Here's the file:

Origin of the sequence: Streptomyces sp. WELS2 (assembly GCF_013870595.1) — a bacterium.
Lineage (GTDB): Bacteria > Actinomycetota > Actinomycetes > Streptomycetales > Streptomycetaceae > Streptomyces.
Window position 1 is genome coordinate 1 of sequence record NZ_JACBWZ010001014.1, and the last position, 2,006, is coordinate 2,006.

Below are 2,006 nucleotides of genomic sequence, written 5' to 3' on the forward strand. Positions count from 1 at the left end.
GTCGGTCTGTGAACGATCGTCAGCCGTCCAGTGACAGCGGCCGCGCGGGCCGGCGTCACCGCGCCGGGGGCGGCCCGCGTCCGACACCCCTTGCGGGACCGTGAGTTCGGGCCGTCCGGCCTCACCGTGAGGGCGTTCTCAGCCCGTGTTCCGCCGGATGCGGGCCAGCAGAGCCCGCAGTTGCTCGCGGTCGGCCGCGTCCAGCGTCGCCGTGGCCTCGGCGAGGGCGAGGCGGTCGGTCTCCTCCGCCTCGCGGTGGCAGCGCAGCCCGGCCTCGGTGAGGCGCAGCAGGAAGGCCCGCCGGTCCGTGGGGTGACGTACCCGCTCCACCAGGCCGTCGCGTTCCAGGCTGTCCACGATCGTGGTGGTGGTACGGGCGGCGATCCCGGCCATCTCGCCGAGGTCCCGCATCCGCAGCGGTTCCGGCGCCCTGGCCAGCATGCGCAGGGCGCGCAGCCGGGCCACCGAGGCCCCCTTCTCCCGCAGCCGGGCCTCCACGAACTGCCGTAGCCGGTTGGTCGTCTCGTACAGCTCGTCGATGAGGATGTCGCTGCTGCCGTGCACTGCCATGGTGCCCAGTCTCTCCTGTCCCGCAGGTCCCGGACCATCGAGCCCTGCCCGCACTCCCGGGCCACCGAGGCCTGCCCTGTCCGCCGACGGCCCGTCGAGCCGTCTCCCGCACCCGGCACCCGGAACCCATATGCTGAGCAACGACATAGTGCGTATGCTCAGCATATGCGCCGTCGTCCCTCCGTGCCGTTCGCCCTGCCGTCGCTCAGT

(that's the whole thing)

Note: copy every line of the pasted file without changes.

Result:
Origin of the sequence: Streptomyces sp. WELS2 (assembly GCF_013870595.1) — a bacterium.
Lineage (GTDB): Bacteria > Actinomycetota > Actinomycetes > Streptomycetales > Streptomycetaceae > Streptomyces.
Window position 1 is genome coordinate 1 of sequence record NZ_JACBWZ010001014.1, and the last position, 2,006, is coordinate 2,006.

Below are 2,006 nucleotides of genomic sequence, written 5' to 3' on the forward strand. Positions count from 1 at the left end.
GTCGGTCTGTGAACGATCGTCAGCCGTCCAGTGACAGCGGCCGCGCGGGCCGGCGTCACCGCGCCGGGGGCGGCCCGCGTCCGACACCCCTTGCGGGACCGTGAGTTCGGGCCGTCCGGCCTCACCGTGAGGGCGTTCTCAGCCCGTGTTCCGCCGGATGCGGGCCAGCAGAGCCCGCAGTTGCTCGCGGTCGGCCGCGTCCAGCGTCGCCGTGGCCTCGGCGAGGGCGAGGCGGTCGGTCTCCTCCGCCTCGCGGTGGCAGCGCAGCCCGGCCTCGGTGAGGCGCAGCAGGAAGGCCCGCCGGTCCGTGGGGTGACGTACCCGCTCCACCAGGCCGTCGCGTTCCAGGCTGTCCACGATCGTGGTGGTGGTACGGGCGGCGATCCCGGCCATCTCGCCGAGGTCCCGCATCCGCAGCGGTTCCGGCGCCCTGGCCAGCATGCGCAGGGCGCGCAGCCGGGCCACCGAGGCCCCCTTCTCCCGCAGCCGGGCCTCCACGAACTGCCGTAGCCGGTTGGTCGTCTCGTACAGCTCGTCGATGAGGATGTCGCTGCTGCCGTGCACTGCCATGGTGCCCAGTCTCTCCTGTCCCGCAGGTCCCGGACCATCGAGCCCTGCCCGCACTCCCGGGCCACCGAGGCCTGCCCTGTCCGCCGACGGCCCGTCGAGCCGTCTCCCGCACCCGGCACCCGGAACCCATATGCTGAGCAACGACATAGTGCGTATGCTCAGCATATGCGCCGTCGTCCCTCCGTGCCGTTCGCCCTGCCGTCGCTCAGT